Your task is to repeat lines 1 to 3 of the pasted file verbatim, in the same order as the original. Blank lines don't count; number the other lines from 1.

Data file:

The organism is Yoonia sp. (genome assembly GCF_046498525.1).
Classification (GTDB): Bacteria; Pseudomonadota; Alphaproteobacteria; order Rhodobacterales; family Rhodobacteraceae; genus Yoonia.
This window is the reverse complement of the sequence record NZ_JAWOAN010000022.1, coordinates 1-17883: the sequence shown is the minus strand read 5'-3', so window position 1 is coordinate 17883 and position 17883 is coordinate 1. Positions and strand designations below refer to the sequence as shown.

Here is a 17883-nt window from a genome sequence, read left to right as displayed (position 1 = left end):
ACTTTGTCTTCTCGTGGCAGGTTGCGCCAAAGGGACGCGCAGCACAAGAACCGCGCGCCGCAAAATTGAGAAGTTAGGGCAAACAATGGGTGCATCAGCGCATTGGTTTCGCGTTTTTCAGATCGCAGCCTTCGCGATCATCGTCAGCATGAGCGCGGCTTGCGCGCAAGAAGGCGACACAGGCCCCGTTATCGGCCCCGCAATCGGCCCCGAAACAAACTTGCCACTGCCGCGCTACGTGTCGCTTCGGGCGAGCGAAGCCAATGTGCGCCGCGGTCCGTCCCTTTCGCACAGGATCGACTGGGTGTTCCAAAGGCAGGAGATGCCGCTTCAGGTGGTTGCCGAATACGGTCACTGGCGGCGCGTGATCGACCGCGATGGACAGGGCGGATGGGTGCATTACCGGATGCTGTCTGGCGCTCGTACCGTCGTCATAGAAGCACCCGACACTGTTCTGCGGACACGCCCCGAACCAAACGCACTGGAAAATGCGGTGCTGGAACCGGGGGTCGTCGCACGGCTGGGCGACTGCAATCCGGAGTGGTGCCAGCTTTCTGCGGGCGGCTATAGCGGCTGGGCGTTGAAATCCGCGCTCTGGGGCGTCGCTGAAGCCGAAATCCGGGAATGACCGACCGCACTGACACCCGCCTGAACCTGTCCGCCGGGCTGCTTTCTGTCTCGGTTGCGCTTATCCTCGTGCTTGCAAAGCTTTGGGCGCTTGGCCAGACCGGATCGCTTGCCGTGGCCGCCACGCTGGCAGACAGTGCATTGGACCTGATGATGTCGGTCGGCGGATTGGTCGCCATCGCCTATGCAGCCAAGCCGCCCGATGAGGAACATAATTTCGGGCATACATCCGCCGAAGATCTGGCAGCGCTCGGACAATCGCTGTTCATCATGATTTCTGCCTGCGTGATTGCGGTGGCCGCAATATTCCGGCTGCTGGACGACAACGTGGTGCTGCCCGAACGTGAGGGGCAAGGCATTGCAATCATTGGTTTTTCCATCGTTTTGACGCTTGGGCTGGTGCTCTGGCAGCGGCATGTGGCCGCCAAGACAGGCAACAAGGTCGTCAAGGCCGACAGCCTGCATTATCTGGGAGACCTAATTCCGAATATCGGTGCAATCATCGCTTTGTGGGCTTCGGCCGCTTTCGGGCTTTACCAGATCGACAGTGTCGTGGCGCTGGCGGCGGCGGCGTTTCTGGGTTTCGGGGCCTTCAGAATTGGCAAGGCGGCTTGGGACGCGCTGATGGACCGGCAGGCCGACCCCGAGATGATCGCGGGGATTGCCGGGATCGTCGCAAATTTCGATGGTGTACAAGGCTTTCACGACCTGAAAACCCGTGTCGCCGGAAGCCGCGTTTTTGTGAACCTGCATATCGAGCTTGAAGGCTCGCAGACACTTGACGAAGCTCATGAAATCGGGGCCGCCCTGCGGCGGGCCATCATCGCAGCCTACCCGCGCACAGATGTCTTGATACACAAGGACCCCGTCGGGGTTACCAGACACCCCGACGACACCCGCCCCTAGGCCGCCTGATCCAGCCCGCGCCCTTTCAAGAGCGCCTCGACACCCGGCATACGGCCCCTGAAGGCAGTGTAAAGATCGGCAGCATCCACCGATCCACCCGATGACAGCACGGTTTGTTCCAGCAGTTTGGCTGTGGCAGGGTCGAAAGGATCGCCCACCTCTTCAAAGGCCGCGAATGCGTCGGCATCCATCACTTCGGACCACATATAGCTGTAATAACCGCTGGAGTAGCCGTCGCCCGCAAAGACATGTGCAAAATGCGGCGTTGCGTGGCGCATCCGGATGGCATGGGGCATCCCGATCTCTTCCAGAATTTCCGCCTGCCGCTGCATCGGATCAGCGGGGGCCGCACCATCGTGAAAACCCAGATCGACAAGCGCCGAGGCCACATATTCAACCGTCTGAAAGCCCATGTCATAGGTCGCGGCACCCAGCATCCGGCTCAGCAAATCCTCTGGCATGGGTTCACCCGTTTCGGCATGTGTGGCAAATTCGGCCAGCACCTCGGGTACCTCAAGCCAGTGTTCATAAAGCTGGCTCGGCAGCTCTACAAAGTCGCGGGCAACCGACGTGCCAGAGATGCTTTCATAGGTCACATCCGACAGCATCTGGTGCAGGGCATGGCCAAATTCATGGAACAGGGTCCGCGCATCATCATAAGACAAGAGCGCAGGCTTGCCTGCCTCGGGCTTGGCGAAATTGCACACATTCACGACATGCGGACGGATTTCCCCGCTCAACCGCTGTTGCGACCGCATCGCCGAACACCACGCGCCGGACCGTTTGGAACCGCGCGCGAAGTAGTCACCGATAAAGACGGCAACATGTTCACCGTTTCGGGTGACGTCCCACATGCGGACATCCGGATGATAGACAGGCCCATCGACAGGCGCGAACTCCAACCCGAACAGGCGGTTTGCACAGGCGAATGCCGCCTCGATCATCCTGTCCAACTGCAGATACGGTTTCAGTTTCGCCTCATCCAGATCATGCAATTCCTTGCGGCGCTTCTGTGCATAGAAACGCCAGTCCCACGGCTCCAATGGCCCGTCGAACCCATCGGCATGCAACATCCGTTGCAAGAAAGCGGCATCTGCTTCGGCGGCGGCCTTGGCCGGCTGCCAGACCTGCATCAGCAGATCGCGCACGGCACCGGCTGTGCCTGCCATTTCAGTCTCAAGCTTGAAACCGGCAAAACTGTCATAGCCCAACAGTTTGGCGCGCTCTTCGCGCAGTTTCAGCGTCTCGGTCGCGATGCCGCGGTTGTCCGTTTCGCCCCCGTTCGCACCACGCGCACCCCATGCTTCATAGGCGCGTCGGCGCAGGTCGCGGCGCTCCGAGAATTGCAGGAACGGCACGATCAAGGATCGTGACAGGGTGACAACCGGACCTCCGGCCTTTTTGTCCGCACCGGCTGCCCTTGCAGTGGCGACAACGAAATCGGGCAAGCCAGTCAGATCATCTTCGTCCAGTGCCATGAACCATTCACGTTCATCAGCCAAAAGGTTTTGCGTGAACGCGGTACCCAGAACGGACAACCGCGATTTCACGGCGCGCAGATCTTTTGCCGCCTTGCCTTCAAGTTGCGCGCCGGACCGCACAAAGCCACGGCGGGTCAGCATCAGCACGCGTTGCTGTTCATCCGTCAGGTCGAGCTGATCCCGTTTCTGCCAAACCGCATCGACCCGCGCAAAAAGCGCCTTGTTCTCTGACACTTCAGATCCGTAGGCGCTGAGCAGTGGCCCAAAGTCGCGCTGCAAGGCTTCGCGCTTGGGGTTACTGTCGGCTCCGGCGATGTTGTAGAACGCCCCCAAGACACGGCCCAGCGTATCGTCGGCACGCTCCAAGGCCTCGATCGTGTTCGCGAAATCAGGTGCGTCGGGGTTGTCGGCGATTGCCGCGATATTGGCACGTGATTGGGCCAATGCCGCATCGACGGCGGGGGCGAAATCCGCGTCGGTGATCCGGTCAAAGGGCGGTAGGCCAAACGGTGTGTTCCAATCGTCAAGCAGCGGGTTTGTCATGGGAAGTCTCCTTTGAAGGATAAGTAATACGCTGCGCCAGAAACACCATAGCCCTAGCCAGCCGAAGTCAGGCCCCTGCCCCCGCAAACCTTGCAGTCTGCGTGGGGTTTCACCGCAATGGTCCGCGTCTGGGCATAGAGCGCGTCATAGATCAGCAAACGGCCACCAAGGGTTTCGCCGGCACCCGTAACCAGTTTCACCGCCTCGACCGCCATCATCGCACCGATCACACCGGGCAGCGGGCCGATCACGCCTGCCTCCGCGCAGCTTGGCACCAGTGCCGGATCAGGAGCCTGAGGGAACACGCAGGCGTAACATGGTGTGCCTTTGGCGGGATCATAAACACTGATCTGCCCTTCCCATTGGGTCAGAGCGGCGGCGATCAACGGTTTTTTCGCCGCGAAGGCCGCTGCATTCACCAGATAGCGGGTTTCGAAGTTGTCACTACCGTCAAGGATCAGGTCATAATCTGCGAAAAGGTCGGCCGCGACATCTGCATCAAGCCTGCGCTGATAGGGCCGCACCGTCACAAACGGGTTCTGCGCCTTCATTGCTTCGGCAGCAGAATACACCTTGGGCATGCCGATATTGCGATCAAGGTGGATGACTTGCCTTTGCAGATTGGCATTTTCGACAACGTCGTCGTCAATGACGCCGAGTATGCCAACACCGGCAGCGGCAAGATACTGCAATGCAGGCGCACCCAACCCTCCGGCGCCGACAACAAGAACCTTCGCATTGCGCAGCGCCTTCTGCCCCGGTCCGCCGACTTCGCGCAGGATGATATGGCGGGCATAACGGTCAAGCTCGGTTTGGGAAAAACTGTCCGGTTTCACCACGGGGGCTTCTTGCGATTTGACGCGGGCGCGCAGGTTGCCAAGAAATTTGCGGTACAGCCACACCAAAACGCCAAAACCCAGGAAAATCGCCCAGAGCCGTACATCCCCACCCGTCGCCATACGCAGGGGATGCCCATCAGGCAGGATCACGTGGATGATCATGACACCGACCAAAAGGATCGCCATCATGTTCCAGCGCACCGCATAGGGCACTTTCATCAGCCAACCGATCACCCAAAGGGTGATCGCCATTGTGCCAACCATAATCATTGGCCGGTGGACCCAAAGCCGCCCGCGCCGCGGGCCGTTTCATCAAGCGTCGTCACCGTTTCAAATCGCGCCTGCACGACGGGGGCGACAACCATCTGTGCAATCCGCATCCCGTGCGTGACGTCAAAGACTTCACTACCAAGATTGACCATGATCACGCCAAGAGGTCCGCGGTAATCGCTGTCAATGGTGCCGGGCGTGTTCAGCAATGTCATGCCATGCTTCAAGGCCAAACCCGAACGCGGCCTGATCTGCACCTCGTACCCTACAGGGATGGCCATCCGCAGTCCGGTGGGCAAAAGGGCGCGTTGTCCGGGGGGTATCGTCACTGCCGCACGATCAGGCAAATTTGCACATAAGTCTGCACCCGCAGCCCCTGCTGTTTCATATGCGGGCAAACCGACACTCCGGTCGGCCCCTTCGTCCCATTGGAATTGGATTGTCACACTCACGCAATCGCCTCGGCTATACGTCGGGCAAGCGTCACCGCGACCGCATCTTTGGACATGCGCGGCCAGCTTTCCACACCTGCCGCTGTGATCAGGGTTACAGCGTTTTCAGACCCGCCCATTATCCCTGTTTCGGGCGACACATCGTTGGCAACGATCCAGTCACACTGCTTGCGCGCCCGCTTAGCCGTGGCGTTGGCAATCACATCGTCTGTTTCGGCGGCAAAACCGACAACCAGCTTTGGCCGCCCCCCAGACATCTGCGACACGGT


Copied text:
The organism is Yoonia sp. (genome assembly GCF_046498525.1).
Classification (GTDB): Bacteria; Pseudomonadota; Alphaproteobacteria; order Rhodobacterales; family Rhodobacteraceae; genus Yoonia.
This window is the reverse complement of the sequence record NZ_JAWOAN010000022.1, coordinates 1-17883: the sequence shown is the minus strand read 5'-3', so window position 1 is coordinate 17883 and position 17883 is coordinate 1. Positions and strand designations below refer to the sequence as shown.